Playing Shakespeare: An Actor's Guide
Now in its first American edition, Playing Shakespeare is the premier guide to understanding and appreciating the mastery of the world's greatest playwright.
Together with Royal Shakespeare Company actors–among them Patrick Stewart, Judi Dench, Ian McKellen, Ben Kingsley, and David Suchet–John Barton demonstrates how to adapt Elizabethan theater for the modern stage. The director begins by explicating Shakespeare's verse and prose, speeches and soliloquies, and naturalistic and heightened language to discover the essence of his characters. In the second section, Barton and the actors explore nuance in Shakespearean theater, from evoking irony and ambiguity and striking the delicate balance of passion and profound intellectual thought, to finding new approaches to playing Shakespeare's most controversial creation, Shylock, from The Merchant of Venice. A practical and essential guide, Playing Shakespeare will stand for years as the authoritative favorite among actors, scholars, teachers, and students.
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It jars and feels awful . ... I must confess that I feel very self - conscious expounding verse in the way I've just been doing . I'd feel much happier making specific points about it in the cut - and - 54 - PLAYING SHAKESPEARE.
So feel your way with the words . You have said in the beginning of the play , “ On your imaginary forces work ” : so , on our imaginary forces work . Your intention is to make us feel , smell and see what it's like on the battlefield .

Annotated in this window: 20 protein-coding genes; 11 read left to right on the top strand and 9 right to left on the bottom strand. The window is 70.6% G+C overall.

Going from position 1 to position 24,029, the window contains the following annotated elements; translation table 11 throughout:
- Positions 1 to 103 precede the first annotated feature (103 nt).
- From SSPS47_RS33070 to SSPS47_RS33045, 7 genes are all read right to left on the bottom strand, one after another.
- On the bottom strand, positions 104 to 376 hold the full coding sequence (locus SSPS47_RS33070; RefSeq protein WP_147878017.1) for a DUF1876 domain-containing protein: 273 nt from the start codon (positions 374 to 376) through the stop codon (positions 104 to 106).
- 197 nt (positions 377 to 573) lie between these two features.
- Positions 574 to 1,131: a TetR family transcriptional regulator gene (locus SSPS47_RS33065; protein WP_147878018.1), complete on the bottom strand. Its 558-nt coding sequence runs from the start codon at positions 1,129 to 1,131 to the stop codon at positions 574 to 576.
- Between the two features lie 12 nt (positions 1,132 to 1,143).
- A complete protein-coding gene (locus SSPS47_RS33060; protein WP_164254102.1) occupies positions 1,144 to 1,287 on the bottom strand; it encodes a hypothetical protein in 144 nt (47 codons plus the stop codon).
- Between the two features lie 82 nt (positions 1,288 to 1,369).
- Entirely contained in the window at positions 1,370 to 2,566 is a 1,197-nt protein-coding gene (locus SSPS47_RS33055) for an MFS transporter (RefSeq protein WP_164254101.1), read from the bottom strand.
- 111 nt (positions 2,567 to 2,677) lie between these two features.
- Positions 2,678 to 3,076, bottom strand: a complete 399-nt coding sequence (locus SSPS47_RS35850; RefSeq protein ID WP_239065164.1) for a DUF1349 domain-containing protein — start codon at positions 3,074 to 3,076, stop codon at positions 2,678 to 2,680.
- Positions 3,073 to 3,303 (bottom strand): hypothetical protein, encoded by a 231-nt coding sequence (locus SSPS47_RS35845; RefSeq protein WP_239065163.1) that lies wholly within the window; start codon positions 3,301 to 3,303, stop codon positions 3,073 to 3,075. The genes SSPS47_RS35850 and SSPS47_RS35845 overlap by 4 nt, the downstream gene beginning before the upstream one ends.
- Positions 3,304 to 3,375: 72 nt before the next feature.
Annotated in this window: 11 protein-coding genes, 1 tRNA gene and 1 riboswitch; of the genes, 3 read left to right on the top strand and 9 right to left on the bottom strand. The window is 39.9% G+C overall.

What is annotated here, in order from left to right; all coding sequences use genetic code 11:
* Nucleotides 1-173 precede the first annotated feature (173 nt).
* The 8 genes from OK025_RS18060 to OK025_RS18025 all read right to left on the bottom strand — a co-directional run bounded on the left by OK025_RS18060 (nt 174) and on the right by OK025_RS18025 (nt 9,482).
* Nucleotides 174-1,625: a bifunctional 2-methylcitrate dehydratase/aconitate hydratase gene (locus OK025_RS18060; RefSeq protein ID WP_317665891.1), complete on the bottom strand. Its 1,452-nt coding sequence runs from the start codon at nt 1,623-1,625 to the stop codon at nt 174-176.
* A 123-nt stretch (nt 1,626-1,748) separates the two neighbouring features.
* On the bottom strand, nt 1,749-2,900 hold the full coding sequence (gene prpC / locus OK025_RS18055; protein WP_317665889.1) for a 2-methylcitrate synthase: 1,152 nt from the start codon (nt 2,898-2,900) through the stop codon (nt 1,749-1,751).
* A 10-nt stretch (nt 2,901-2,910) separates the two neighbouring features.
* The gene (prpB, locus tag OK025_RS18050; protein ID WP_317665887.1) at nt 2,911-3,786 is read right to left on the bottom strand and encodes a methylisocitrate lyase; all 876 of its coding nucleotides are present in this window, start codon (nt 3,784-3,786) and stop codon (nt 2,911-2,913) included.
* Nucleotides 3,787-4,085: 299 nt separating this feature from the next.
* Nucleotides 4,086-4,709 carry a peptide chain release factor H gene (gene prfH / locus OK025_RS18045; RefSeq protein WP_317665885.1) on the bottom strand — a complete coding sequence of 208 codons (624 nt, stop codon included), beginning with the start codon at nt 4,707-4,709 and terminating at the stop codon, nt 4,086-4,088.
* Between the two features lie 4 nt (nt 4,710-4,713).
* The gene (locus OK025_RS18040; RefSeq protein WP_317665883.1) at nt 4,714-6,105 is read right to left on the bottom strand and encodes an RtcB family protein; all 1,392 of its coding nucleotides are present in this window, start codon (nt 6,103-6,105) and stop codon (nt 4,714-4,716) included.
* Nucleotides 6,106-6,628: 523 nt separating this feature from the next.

How can an actor make the audience feel the story is still moving forward in a long speech and is therefore worth listening to ? Here , even more than elsewhere , he must be deeply inside the situation . As we stressed at the very ...
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Playing Shakespeare: an actor's guideUser Review - Not Available - Book Verdict
Walking the boards in a play by the Bard can be one of the most rewarding and frightening experiences of an actor's life. Drawing on 35 years' experience as associate director of the Royal Shakespeare ... Read full review
The Two Traditions Elizabethan and Modern Acting
Using the Verse Heightened and Naturalistic Verse
Language and Character Making the Words Ones Own
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